“i’m just saying” or “just saying/just sayin” – hate all versions of this term.

    i work with a girl who refers to surfing as “being in the green room”….that might be an all time low.

  41. Kathryn Says:

    gifting and gifted… What happened to “I gave a gift.” ?

  42. patni Says:

    Monika,Dylan on 90210 used to call it that too.

  43. Cybill Says:

    POP – as in “the green will just pop against the black background” “the colour makes it pop”.

    Pop puts me in a murderous rage.

  44. Tanya Says:

    I am tired of “awesomeness” and “ridiculousness.”

  45. patni Says:

    eeeewww ‘pop”

  46. Grace Says:

    “Totes” instead of totally.

    “Literally.” Most people use it incorrectly. There are better ways to say what you mean than using the word literally for everything.

    Calling your child your “little.” Young, hipster mothers tend to do this. Your baby is your child – someone you care for and nurture – not your BFF. You have to wait until they’re at least 18 and catch you smoking pot before your kid can be your BFF. And at that point, they’re no longer little.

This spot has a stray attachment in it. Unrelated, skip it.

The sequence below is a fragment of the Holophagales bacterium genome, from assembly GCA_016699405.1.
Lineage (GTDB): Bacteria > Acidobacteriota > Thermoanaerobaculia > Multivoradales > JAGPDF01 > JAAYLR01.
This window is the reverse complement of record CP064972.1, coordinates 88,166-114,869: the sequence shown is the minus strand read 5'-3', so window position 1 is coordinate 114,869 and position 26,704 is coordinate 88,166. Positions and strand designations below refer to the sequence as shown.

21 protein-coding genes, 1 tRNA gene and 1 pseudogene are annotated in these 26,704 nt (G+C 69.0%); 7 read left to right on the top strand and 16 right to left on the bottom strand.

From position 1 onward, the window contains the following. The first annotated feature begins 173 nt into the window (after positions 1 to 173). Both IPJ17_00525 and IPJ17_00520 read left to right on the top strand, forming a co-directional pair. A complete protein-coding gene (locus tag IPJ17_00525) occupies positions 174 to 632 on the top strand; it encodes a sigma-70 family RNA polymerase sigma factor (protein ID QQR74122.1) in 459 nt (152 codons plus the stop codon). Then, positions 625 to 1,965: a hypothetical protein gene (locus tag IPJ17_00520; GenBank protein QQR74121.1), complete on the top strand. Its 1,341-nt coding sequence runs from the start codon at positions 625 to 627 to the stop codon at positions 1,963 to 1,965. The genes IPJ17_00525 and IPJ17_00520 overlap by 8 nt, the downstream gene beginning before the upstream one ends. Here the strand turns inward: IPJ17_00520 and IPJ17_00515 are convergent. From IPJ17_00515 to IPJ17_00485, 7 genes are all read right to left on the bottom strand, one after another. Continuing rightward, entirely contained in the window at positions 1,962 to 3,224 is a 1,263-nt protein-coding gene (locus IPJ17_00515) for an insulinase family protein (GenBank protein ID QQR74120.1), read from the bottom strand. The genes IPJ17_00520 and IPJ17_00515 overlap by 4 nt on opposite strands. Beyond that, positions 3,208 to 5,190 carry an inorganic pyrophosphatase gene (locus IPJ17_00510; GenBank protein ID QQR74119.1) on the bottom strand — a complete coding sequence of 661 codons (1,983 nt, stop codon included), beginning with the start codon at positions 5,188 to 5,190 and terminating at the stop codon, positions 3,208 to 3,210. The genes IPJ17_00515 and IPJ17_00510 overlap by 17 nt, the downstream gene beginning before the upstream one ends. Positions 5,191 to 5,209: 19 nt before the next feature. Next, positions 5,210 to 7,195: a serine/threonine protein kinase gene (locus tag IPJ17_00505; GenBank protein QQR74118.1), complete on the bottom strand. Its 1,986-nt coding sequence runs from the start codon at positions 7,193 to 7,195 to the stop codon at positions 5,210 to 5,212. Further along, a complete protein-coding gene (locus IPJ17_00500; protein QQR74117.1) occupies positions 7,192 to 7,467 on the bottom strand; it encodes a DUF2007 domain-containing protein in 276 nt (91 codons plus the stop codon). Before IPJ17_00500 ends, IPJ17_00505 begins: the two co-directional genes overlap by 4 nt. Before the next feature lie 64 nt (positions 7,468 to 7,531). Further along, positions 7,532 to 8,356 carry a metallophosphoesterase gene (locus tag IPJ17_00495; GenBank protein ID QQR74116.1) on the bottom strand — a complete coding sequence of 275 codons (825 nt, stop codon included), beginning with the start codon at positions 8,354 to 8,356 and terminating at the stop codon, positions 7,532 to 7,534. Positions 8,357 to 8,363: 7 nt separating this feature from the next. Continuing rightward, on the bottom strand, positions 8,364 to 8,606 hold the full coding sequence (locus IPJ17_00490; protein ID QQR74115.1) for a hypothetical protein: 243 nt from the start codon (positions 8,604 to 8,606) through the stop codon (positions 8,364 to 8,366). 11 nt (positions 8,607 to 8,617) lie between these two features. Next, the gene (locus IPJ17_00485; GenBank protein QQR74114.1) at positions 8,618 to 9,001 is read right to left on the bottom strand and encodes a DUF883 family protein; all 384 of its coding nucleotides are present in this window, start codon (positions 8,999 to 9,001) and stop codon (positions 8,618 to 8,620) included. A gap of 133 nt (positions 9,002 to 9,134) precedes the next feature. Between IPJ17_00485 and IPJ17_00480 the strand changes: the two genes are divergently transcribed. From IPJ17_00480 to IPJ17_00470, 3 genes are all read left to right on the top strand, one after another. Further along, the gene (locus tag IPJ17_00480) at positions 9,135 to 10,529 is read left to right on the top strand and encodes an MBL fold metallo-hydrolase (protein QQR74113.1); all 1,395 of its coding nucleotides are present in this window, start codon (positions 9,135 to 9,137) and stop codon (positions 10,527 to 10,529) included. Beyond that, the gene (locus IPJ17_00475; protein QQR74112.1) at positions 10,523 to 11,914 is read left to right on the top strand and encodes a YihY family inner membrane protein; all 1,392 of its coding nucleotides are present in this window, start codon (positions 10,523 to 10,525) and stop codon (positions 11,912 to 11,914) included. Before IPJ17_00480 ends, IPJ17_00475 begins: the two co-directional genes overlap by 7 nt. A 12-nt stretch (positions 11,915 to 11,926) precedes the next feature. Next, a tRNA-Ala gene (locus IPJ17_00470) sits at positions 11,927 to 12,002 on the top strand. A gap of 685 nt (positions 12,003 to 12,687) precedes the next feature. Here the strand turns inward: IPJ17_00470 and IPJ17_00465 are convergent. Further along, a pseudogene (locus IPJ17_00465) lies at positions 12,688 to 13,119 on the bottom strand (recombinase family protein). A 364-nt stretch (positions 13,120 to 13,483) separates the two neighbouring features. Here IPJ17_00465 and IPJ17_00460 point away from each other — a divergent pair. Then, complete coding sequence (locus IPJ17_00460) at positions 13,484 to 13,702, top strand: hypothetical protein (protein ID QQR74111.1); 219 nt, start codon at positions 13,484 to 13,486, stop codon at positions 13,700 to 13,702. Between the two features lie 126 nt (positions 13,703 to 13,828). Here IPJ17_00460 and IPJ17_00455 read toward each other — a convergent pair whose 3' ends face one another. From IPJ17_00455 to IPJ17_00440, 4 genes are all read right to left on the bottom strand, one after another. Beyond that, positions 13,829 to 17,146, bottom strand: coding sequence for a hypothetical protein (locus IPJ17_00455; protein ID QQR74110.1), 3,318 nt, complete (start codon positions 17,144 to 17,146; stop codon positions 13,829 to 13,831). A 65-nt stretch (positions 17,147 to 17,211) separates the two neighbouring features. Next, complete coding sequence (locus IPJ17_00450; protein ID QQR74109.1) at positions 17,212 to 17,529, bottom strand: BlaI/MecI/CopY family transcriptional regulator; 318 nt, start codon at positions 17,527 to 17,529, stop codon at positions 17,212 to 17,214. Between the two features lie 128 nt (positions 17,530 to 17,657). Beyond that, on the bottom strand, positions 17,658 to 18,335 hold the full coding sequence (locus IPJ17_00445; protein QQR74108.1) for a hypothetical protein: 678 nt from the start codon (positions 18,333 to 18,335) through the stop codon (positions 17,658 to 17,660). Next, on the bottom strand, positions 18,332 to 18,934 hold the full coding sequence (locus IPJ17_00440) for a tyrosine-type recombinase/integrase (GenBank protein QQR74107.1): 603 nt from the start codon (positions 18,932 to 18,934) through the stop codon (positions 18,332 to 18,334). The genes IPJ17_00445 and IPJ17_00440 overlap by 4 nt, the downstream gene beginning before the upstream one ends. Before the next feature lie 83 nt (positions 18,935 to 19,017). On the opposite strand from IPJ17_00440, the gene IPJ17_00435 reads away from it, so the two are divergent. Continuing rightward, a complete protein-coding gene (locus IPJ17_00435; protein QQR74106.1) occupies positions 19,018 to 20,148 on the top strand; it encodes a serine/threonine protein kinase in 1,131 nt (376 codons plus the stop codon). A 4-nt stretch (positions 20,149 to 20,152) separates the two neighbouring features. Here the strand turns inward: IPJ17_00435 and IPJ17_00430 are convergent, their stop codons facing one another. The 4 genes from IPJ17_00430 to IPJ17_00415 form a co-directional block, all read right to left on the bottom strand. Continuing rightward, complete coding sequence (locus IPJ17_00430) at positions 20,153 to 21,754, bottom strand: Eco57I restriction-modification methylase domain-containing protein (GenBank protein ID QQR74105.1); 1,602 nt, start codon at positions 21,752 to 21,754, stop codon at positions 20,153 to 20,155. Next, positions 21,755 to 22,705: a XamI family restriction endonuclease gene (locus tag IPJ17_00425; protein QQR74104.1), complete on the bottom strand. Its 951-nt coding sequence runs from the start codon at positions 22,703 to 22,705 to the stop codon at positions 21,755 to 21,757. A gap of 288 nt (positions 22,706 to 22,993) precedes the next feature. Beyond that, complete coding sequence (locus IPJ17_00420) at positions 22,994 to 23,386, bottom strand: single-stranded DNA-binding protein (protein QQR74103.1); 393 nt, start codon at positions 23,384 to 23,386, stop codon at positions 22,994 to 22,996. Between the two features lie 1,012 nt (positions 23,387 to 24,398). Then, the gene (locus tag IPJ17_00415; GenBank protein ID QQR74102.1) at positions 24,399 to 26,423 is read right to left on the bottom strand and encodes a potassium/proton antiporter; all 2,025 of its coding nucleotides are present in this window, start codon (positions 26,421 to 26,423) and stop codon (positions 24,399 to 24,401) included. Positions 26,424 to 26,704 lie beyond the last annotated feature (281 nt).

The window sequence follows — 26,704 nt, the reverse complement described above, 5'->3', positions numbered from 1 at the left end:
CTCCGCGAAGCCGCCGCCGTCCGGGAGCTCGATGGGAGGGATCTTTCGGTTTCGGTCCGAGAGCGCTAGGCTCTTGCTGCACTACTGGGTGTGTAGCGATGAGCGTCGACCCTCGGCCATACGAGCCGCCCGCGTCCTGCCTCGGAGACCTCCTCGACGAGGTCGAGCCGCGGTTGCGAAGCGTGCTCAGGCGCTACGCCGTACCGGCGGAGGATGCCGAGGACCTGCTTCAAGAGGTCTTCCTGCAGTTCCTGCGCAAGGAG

“Don’t get me wrong.” – Always irksome, not just in 2010.

  47. Tanya Says:

    When indicting someone or something: “I’m looking at you, __________.”

  48. Bevitron Says:

    This is great – I’m getting educated about all this. I’m so in my own world and out of touch, I knew none of this shit! NONE! Well, maybe a word or phrase here & there. I especially love the one about “trouser” and “pant.”

    I’m guilty of using my own little private list of words incessantly. For some reason I’ve latched on to incontrovertible, inalienable, trenchant, and foment.